A common challenge when designing medical devices that make optical measurements is ensuring the optical system state remains correlated with sensor measurements in order to maximize medical device optical signals.
The sort of device I’m speaking of achieves its measurement by illuminating something and collecting the scattered or transmitted light. For this conversation, that “something” could be part of a patient, or maybe an assay involving a sample from a patient.
With a device like this, there are two main things to worry about: controlling the system state and collecting sensor measurements. The system state could include light sources, focus mechanisms, shutters, galvanometers, or even some aspect of an assay process. The sensors are of a sort that generates relatively high bandwidth signals, such as cameras, spectrometers or photon counting modules.
Typically, several measurements at various states are required to quantify correctly. It may just be combining measurements with and without illumination. Or there may be a whole sequence of light sources required. Often multiple measurements are required throughout an assay process. More sophisticated modulation is frequently used to minimize external sources of noise, such as ambient lighting.
In such a system, the control of the state is typically achieved over a different interface or communication channel from the sensor measurements and these are asynchronous with respect to each other. The latency of these channels is typically highly variable and unpredictable. As a result, the certainty of the system state for each sensor measurement becomes muddy. There isn’t sufficient phase information about the system state within the signal measurement.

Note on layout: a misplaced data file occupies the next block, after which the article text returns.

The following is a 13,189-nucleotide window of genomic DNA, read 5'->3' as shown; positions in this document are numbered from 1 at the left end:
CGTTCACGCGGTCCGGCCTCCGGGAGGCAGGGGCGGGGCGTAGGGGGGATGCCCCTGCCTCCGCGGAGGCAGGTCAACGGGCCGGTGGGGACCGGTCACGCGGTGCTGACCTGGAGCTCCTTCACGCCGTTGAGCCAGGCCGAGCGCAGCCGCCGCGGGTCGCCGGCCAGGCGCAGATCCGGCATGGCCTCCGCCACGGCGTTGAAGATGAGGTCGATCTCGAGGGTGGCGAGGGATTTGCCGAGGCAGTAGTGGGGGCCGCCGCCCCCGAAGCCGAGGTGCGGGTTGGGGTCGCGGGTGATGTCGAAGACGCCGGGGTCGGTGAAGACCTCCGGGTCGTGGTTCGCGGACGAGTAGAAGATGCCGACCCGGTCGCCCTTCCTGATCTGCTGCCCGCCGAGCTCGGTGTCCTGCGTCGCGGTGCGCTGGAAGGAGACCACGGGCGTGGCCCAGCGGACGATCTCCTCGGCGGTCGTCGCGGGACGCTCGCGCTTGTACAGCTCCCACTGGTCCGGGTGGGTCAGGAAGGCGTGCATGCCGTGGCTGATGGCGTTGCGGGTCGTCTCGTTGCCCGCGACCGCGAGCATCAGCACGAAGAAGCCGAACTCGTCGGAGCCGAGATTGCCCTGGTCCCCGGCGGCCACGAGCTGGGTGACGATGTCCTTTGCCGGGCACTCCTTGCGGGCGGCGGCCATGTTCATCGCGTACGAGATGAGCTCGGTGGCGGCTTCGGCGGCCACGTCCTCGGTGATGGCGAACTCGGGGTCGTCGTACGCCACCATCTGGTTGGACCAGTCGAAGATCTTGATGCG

So, what’s the problem?
Imagine a camera sensor integrating an optical density measurement of an assay. If the sensor begins integrating a little after the light source turns on, the resulting pixel values will end up lower than expected. If this delay is not repeatable, then not only is there an error but it also is not even a repeatable one. Similarly, if there is an unknown delay between a focusing mechanism and the captured images, at best the focusing process will be slow; at worst the wrong focus setpoint will be chosen. The more complex the sequence of states, the more critical it will be to precisely know the phase within the sensor data in order to maximize medical device optical signals.
What are the solutions?
Fundamentally, the aim is to introduce a clear knowledge of state within the sensor data. That enables decoding the signal from the sensor data without worrying about latency issues. There are two main methods to achieve this: either use the sensor to capture the state, or synchronize the state to the sensor. Which route depends on the sensor.
Some sensors have the capacity to sample digital input pins during signal acquisition and send these values along with the sensor data. Others can drive output pins synchronously with signal acquisition. Either of these mechanisms can be used effectively. Be aware that some sensor modules have these functionalities but are not sufficiently synchronous to solve our problems.